It's Wednesday, "Hello, Grandma, its Debbie, Norma and Barney's daughter." My usual greeting, hoping she may have a glimmer in her state of who I am as I stroke her head. I tell her of her loved ones here and gone. Assure her of their love and God's too, of His infinite mercy and love. We have a routine.

The usual efficient, professional staff has taken care of her physical needs with amazing proficiency. They talk her, me too, through every procedure. I am aware she still has the feeding tube attached but it is not turned on. The C.N.A. tells me that we can have the feedings stopped but the L.P.N., Manny, told Norma, "that wouldn't be nice to Wanda."

Someone dressed differently, definitely not a C.N.A., L.P.N. or R.N. stops by. She is carrying an atomizer. I listen, mostly in stunned disbelieve, as she says it is lavender Aromatherapy, "per Doctor's order." What?! I scream inside my head. As soon as she leaves I call Bob, you'll never believe this one, I tell him. He groans. This doctor is intent on "comfort care" and we know the feeding tube will stay to the end. About 4pm it is turned on. Arrrggghh.

No more Psalms I protest out loud and begin singing every Bah<'R song I can remember. Many are sung in rounds, so I feel silly but continue. Then the Bah<'R Prayer book, nearly cover to cover. It is the small prayer book.

I notice that I count her respiration per minute with every visit- 26, 28, 34, 26. The C.N.A. takes her vitals- temperature, pulse (always they say, a good strong pulse- at this point, what is good about that?), blood pressure. "They look good," she says. "Damn!" is my first thought. "But her breathing is bad," she quickly follows, "she'll go soon." Strange comfort in a strange place.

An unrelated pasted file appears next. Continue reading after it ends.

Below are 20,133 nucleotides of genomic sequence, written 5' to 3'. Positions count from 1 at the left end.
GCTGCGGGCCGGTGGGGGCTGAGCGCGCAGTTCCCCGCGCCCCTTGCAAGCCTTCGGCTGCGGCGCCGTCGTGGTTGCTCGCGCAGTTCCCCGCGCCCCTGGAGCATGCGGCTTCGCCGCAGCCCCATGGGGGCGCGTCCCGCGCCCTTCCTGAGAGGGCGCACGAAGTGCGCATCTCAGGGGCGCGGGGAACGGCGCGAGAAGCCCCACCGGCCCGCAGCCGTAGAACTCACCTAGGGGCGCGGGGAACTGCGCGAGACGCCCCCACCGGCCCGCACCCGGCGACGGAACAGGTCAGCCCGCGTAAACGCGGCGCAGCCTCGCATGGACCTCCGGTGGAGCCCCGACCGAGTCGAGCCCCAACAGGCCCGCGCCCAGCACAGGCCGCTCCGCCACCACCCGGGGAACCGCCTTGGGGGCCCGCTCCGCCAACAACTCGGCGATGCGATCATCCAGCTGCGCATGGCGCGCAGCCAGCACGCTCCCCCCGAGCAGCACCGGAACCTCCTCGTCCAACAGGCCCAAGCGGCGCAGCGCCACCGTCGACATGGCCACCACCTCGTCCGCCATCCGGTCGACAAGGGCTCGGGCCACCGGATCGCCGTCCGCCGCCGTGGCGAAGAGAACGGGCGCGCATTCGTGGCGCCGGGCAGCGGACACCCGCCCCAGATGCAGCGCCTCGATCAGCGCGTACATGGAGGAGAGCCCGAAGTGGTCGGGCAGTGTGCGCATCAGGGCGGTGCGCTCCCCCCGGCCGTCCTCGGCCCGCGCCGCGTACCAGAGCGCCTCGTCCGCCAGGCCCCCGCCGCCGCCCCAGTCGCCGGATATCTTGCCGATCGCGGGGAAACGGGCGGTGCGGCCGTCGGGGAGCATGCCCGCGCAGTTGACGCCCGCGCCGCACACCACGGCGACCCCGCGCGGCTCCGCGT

And now it is Thursday and she has made it through yet another night and most of another day. I do not notice much change from this morning or even from yesterday. I feel morbid and wrong as I hope and pray for her inevitable death to arrive soon and watch for sign of a rapid decline. Beth calls- hooray- I appreciate the distraction and her camaraderie on this unhappy journey. I am able to tell her, like Bob; the crazy thoughts that go through my head, they've both been there, the thoughts aren't so crazy.

Soon I must leave to have dinner with Bob and Lexie. They have both been so supportive and kind as I disappear for hours that stretch into days now. Yes, her breathing is definitely shallower, I think. Should I leave? Maybe I should stay… is the end really near? There is no possible way to know I come to realize and I continue to debate. Stay? Go? She breathes on, this frail one. I go.

Friday morning, the feeding apparatus is turned on. I am mostly resigned to this insane process, as I can not change it. Still, occasionally, I feel a flicker of anger because I know and they know what an incredible tough, strong woman she is and this could go on for what feels like forever. Bastards! I wonder, what could they do, really, if I just turned it off? Maybe they could get that aromatherapy back in here for the both of us.

Days are starting to blend one into another as this continues on… was it Tuesday I last saw her open her eyes or Wednesday? I also realize that it doesn't matter how many hours I am here, odds are I will be getting that call that says, "She's dead." So I remind her that she is loved, never alone and her loved ones, friends and family are waiting. Off to work I go.